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Oscars Challenge #92: The English Patient (1996) Movie Review

The English Patient is one of those films that contain a lot of great actors, but since the story is subpar, their talents are overshadowed.

A film that has the combined talents of Ralph Fiennes, Willem Dafoe, Juliette Binoche, Colin Firth, and many more. This film has almost everything except a well-executed plot structure.

Plot Overview

The storytelling style of The English Patient goes back and forth between the current events and flashbacks, which makes it quite confusing for casual movie viewers.

The movie begins when a British plane gets shot off by German soldiers. A group of bedouins rescued the badly burned pilot to safety.

Time passes, and a combat nurse named Hana is tasked with caring for the wounded and dying English patient who cannot remember his name. Among his possessions is the book Histories of Herodotus which contains fragments of notes and memories of his life. Hana believes she is a curse after witnessing her friend die in front of her. She takes the man to a ruined monastery and is with him until the end.

During their time in the monastery, they are joined by several people. One is a Canadian soldier named David Caravaggio, who lost his finger after an interrogation by German soldiers. He begins questioning the patient, who opens up about himself and a few memories he remembers.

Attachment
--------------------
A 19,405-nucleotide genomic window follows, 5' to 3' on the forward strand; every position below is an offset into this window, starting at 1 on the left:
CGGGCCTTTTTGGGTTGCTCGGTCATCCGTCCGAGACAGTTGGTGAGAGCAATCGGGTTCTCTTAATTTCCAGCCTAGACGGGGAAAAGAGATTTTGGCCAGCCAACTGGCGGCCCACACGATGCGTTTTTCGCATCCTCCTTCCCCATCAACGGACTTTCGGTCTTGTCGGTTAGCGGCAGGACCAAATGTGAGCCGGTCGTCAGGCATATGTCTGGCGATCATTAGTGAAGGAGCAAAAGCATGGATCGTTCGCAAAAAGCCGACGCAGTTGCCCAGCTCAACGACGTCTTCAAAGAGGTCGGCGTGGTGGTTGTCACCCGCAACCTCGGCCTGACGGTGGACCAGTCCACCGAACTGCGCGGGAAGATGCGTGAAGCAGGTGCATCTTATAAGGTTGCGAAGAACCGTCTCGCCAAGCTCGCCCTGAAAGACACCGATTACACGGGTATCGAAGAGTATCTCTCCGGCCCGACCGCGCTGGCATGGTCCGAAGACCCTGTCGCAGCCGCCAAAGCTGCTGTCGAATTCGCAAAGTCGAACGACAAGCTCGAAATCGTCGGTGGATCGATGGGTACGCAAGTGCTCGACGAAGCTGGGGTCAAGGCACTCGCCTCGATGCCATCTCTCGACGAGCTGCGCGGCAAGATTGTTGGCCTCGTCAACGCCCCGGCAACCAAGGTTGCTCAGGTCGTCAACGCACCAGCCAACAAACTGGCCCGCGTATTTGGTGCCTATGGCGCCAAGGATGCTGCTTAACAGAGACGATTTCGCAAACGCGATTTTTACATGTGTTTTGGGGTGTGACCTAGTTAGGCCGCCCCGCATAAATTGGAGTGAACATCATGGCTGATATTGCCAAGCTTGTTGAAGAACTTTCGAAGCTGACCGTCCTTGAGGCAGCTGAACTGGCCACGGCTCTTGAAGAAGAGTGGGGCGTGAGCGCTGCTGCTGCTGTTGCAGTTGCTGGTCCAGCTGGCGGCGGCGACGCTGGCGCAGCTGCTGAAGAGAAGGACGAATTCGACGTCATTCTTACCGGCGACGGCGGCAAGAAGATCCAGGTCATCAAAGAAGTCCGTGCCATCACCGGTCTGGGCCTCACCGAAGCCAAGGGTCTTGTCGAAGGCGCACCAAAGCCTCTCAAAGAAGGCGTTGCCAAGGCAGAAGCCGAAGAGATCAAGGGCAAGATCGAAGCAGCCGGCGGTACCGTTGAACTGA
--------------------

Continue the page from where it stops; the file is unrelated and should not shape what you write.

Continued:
I do not know what to feel about this movie, if it's depressing or not. It's very confusing and disappointing to see a talented actor such as Ralph Fiennes, who we all know, portray some of the best characters of all time, like Amon Goeth in Schindler's List or Lord Voldemort in the Harry Potter franchise.

The love story in this film drags the plot a little bit. The movie's screen time is almost three hours long, and some scenes are unnecessary or do not make sense. Like another Best Picture winner, Titanic, the story won't feel incomplete if you remove the romantic aspect.

The English Patient, however, contains great shots focusing on natural lighting. It has a unique feel that makes you think that you are in a desert.

Despite winning the Best Picture award during the 69th Academy Awards, I do not think it tops against the Coen brothers' Fargo. I think the academy wants a love story than a mystery.

Despite being a disappointing winner, The English Patient still belongs to history, and I respect that. It may have its own hits and misses, but it still deserves its praise.

A not-so-good 2 out of 5 stars.

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